On their own, few countries are powerful enough to stand up to bullying by China, and the existing security alliances upon which the world’s major democracies depend weren’t built to address the economic threats now emanating from Beijing. This spring, shortly after Australia called for an international investigation into the origins of COVID-19, the Chinese ambassador to that country threatened an economic boycott, declaring that the Chinese public could go without Australian wine and beef, among other products. Since China is Australia’s largest export market, this was no small threat. Subsequently, China blocked imports from major Australian meat producers and placed tariffs on Australian barley. More and more, China is using its massive economic weight to threaten countries that challenge its actions, criticize its leaders, or express sympathy for people whom it considers dissidents or separatists.
The problem is that the United States and its allies currently lack the ability to respond to the type of geo-economic threats that China is making.
In April, Chinese officials threatened the European Union with unnamed repercussions if an official EU report described a Chinese “global disinformation campaign” related to COVID-19. (The EU toned down the report.) Beijing has threatened economic harm to German automakers if Germany attempts to exclude equipment made by the Chinese telecom giant Huawei from its 5G networks. Last year, China also threatened to impose trade restrictions on Sweden after a Chinese Swedish author was awarded a prize for persecuted writers by the Swedish chapter of the group PEN International. These moves represent a kind of economic imperialism. The Chinese Communist Party, which suppresses dissent at home, is trying to force other countries to abide by its authoritarian norms and use its preferred company to build their own essential communications networks.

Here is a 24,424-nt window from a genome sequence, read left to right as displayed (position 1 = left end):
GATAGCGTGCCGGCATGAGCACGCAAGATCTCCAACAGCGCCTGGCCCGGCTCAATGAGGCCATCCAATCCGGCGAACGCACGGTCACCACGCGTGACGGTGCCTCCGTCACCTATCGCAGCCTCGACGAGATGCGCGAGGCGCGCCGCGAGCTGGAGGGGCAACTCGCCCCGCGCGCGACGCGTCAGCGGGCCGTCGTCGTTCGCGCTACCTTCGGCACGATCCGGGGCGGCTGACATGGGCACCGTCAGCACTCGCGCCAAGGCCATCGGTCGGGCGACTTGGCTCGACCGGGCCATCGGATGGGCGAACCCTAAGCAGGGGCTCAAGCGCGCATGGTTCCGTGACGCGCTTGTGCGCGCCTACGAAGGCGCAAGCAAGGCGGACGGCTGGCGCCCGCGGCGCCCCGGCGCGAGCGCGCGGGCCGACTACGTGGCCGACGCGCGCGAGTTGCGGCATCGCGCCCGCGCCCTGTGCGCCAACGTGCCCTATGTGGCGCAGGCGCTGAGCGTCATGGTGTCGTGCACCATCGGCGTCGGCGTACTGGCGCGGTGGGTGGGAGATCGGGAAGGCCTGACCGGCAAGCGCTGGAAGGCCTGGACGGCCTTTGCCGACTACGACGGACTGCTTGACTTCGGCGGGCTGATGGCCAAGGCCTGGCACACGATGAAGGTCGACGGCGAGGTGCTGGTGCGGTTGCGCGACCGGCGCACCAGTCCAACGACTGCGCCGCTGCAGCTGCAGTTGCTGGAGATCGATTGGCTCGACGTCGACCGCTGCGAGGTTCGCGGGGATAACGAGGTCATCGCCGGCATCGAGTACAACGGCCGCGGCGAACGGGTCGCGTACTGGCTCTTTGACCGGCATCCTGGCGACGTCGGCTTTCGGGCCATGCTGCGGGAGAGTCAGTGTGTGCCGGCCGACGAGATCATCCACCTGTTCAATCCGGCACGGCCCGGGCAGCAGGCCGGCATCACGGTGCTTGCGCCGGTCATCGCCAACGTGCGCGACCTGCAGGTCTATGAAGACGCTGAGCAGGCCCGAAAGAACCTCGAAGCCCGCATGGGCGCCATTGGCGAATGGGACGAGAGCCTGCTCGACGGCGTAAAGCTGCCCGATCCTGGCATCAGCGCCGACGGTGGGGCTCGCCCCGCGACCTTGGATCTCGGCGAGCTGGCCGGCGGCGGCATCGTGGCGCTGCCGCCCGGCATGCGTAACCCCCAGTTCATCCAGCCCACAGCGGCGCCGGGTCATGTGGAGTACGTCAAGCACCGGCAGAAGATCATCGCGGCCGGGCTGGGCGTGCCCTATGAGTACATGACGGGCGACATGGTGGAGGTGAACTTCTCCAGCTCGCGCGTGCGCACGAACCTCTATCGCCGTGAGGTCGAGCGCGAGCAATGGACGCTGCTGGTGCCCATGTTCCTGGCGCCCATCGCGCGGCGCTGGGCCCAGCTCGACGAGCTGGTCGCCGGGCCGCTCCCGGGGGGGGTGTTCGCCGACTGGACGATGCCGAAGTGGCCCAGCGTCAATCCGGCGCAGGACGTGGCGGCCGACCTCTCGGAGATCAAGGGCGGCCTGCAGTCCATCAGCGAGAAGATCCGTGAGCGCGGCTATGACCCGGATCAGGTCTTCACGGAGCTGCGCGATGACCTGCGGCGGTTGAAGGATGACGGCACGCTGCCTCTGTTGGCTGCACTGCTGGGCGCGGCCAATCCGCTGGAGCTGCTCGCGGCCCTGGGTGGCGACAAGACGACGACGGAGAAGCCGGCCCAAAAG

Read the full article in The Atlantic.
More from CNAS
CommentaryDesigning a U.S. Digital Development Strategy
The digital choices that U.S. allies and partners make today will play a critical role in shaping the future of U.S. national security....
By Siddharth Mohandas, Kristine Lee, Joshua Fitt & Coby Goldberg
VideoTikTok reportedly set to sue Trump administration over potential ban
Insight from Kara Frederick, fellow at the Center for New American Security. Watch the full conversation on Fox and Friends First....
By Kara Frederick
VideoIs Seeing Still Believing? Synthetic Media and Illiberal Uses of Technology
At this exercise on June 15, 2020, the Center for a New American Security (CNAS) challenged the audience to spot the difference between real and synthetic media (digital forge...
By Kara Frederick, Ainikki Riikonen, Megan Lamberth, Dr. Sheena Chestnut Greitens, Sara Fischer, Dr. Aynne Kokas, Danika Laszuk & Maya Wang